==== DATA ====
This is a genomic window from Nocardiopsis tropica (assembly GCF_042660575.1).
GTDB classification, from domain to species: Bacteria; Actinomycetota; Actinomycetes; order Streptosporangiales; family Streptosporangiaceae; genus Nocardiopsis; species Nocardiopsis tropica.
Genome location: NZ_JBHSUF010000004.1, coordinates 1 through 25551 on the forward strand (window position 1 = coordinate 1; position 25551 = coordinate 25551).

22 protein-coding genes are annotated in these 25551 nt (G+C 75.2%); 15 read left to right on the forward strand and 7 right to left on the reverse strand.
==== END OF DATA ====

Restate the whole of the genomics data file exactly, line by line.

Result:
This is a genomic window from Nocardiopsis tropica (assembly GCF_042660575.1).
GTDB classification, from domain to species: Bacteria; Actinomycetota; Actinomycetes; order Streptosporangiales; family Streptosporangiaceae; genus Nocardiopsis; species Nocardiopsis tropica.
Genome location: NZ_JBHSUF010000004.1, coordinates 1 through 25551 on the forward strand (window position 1 = coordinate 1; position 25551 = coordinate 25551).

22 protein-coding genes are annotated in these 25551 nt (G+C 75.2%); 15 read left to right on the forward strand and 7 right to left on the reverse strand.